Lebanese American University


Economic statecraft

LAU hosts U.S. Ambassador Maura Connelly to discuss economic challenges facing Lebanon.

U.S. Ambassador Maura Connelly addressing the audience prior to a Q & A session moderated by Dr. Said Elfakhani, dean of the School of Business..

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On February 20, U.S. Ambassador to Lebanon Maura Connelly was welcomed to LAU Beirut to discuss Lebanon’s economic future. Connelly gave a thorough diagnosis of the current economic challenges facing the country to a room filled with prominent guests, faculty and students.

“A strong, sovereign, stable, independent Lebanon is what the U.S. wants to help foster,” explained Connelly. According to the ambassador, one of the most important ways to accomplish this goal is to increase trade and safeguard the economy. “Armed conflict is less likely to occur in a country where the economic situation is good,” she asserted.

Acknowledging the difficulty of sustaining a viable economy in a politically volatile region, Connelly pointed to certain endogenous disabling factors such as slow download speeds, as barriers to increased trade. In spite of the fact that Lebanon is connected to the massive undersea India Middle East Western Europe cable system, the country’s download speed ranks 147th out of 180 countries.

However, Connelly believes there is potential for a robust economy and expressed admiration for the Lebanese people’s impressive resilience to withstand turmoil. “For such a small country—smaller than most U.S. states—the Lebanese make a huge impact all over the world.”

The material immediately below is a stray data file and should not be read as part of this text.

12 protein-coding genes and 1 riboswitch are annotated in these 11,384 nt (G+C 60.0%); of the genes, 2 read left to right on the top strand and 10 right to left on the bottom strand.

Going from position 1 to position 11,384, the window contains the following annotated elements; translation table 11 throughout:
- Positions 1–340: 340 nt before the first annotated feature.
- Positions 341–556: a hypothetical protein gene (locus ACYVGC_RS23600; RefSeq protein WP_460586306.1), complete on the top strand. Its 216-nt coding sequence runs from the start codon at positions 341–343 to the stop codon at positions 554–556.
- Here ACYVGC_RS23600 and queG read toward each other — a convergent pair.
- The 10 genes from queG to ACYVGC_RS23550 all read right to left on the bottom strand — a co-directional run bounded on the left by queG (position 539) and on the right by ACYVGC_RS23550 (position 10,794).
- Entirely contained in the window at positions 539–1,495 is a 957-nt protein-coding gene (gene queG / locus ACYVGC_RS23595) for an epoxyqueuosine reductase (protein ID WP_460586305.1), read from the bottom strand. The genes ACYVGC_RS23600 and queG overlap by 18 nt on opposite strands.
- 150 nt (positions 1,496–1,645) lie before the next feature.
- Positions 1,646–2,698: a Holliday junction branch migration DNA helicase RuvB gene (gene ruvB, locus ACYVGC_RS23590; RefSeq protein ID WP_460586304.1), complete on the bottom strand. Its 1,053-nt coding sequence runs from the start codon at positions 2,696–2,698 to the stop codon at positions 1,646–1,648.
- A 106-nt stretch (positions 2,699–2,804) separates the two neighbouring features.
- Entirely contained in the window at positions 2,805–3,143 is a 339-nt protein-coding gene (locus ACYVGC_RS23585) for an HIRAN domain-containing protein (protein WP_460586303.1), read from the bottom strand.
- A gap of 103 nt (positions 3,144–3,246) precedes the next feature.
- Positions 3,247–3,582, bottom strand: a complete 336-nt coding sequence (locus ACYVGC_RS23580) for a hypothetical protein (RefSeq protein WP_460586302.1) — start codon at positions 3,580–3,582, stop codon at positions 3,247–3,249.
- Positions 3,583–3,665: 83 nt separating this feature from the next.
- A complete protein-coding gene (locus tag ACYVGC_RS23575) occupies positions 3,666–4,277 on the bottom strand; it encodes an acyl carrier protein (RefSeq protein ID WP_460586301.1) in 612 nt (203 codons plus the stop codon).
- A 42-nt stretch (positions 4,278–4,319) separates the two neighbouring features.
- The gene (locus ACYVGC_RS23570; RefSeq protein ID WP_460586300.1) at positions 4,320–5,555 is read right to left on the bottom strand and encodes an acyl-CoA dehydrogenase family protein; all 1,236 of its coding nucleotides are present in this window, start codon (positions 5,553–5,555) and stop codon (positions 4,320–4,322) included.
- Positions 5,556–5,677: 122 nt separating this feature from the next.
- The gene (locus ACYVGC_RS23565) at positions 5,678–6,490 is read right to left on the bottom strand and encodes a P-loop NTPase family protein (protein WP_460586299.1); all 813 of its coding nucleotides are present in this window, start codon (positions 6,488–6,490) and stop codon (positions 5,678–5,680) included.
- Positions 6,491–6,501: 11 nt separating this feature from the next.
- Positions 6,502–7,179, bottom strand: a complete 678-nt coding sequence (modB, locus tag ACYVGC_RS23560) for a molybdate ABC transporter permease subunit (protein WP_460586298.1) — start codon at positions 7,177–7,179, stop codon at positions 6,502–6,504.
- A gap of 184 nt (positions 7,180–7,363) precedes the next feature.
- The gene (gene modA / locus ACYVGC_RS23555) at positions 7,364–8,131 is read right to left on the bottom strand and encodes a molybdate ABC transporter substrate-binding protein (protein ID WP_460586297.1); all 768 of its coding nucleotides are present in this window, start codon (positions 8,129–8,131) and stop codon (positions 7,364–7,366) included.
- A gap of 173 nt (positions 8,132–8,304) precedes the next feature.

She also pointed to Lebanon’s highly developed civil society networks as a strong foundation for advocating change.

The ambassador further singled out the successful LAU-Middle East Partnership Initiative (MEPI) as one of the most valuable investments for the future of the country. The U.S. State Department-funded program offers financial assistance in the form of scholarships to students from across the Arab world. Recruited applicants must demonstrate exemplary leadership qualities as well as academic excellence.

“This was a very thought-provoking presentation,” said second-year LAU biology student Joan Khoury. “I was surprised to learn that the U.S. is Lebanon’s number one trading partner and that trade quadrupled from 2005-2010. … I hope our politicians can put aside their differences and focus on fixing our economy.”

When asked what she considers to be some of Lebanon’s unique assets, Connelly responded on an optimistic note: “LAU is an example of Lebanon’s immense strength - a student body that is often trilingual with a strong entrepreneurial culture - these are all great attributes for trade.”

Connelly left her hometown of New Jersey for Washington in 1975 to serve as a page in the U.S. House of Representatives. She officially presented her diplomatic credentials to Lebanese President Michel Sleiman as the 25th U.S. ambassador to the Republic of Lebanon in September 2010. Referring to her exceptional ascension up the diplomatic ranks of the U.S. Foreign Service, LAU President Dr. Joseph G. Jabbra remarked with admiration, “Her story is an American story.”



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